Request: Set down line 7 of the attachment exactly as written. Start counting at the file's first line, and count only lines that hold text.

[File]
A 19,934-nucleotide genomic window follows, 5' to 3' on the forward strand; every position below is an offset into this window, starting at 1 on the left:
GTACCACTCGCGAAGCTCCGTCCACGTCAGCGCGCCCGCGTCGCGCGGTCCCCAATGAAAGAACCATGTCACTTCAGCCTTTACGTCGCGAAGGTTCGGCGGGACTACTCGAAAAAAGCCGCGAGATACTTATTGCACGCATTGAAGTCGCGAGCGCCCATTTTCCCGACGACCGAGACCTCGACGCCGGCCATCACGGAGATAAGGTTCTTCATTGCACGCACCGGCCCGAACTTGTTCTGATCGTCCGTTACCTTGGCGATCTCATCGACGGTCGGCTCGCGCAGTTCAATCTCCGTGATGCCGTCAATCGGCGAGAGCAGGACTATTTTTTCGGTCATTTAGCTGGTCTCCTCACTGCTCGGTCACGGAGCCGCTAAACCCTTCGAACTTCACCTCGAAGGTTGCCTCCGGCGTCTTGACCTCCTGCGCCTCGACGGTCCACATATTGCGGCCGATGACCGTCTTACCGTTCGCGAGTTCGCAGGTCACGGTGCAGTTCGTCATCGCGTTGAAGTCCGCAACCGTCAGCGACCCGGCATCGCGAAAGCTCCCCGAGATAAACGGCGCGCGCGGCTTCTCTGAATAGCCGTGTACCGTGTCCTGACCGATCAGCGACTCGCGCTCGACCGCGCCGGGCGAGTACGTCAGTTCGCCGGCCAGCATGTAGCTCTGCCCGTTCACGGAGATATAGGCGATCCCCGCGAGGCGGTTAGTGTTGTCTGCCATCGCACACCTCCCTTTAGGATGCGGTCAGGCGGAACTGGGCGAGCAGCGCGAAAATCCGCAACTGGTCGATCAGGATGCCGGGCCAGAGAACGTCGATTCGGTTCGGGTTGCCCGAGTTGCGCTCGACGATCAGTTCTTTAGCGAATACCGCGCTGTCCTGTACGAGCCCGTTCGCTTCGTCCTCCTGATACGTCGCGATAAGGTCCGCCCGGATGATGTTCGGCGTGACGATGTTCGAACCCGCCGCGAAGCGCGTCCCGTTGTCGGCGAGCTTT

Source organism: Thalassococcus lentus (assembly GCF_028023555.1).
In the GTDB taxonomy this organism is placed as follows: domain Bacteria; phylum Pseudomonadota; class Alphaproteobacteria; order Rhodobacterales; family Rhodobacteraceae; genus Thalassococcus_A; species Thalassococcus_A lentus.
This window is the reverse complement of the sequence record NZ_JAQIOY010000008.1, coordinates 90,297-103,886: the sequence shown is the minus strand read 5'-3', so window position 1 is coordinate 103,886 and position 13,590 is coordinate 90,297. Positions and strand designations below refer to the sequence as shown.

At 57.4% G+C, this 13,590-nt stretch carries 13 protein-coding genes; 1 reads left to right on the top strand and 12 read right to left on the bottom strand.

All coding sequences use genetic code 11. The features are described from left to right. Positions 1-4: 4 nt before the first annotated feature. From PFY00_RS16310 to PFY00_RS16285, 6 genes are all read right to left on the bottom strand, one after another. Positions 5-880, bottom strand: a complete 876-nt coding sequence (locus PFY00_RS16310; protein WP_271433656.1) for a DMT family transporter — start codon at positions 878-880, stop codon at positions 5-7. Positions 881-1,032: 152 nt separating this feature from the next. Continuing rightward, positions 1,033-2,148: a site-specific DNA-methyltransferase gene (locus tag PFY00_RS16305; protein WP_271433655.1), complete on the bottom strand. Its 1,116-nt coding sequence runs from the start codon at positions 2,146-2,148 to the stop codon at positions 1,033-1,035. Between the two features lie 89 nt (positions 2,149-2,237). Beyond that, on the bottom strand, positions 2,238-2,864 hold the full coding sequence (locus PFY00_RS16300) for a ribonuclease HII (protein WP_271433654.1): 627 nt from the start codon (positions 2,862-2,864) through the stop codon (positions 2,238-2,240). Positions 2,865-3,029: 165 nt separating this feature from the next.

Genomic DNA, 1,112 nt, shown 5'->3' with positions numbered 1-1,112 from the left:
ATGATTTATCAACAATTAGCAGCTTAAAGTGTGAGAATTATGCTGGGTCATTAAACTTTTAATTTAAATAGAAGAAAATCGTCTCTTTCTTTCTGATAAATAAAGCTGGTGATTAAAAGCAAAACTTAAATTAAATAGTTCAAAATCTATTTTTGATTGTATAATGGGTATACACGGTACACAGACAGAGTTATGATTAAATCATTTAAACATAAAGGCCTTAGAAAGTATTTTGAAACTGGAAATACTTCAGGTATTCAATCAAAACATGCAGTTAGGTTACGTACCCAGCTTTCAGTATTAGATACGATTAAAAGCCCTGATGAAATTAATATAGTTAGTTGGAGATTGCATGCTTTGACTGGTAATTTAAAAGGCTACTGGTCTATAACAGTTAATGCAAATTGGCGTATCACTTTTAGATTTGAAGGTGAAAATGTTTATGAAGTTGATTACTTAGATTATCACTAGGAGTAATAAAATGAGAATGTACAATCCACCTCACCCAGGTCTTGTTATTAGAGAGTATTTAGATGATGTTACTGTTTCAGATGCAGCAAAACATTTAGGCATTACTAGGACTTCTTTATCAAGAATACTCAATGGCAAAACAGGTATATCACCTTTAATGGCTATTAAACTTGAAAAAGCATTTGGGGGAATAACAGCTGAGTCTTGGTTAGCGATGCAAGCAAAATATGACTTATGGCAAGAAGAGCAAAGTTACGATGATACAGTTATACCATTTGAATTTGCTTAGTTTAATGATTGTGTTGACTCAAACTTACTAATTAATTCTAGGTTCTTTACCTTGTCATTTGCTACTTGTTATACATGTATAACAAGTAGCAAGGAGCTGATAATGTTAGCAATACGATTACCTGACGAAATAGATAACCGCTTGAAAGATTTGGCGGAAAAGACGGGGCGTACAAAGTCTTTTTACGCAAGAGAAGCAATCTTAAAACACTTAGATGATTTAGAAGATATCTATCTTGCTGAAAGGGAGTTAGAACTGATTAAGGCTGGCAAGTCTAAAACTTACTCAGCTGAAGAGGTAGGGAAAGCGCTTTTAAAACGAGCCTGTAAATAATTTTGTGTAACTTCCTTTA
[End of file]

All coding sequences use genetic code 11. The features are described from left to right. Positions 1-4: 4 nt before the first annotated feature. From PFY00_RS16310 to PFY00_RS16285, 6 genes are all read right to left on the bottom strand, one after another. Positions 5-880, bottom strand: a complete 876-nt coding sequence (locus PFY00_RS16310; protein WP_271433656.1) for a DMT family transporter — start codon at positions 878-880, stop codon at positions 5-7. Positions 881-1,032: 152 nt separating this feature from the next. Continuing rightward, positions 1,033-2,148: a site-specific DNA-methyltransferase gene (locus tag PFY00_RS16305; protein WP_271433655.1), complete on the bottom strand. Its 1,116-nt coding sequence runs from the start codon at positions 2,146-2,148 to the stop codon at positions 1,033-1,035. Between the two features lie 89 nt (positions 2,149-2,237). Beyond that, on the bottom strand, positions 2,238-2,864 hold the full coding sequence (locus PFY00_RS16300) for a ribonuclease HII (protein WP_271433654.1): 627 nt from the start codon (positions 2,862-2,864) through the stop codon (positions 2,238-2,240). Positions 2,865-3,029: 165 nt separating this feature from the next.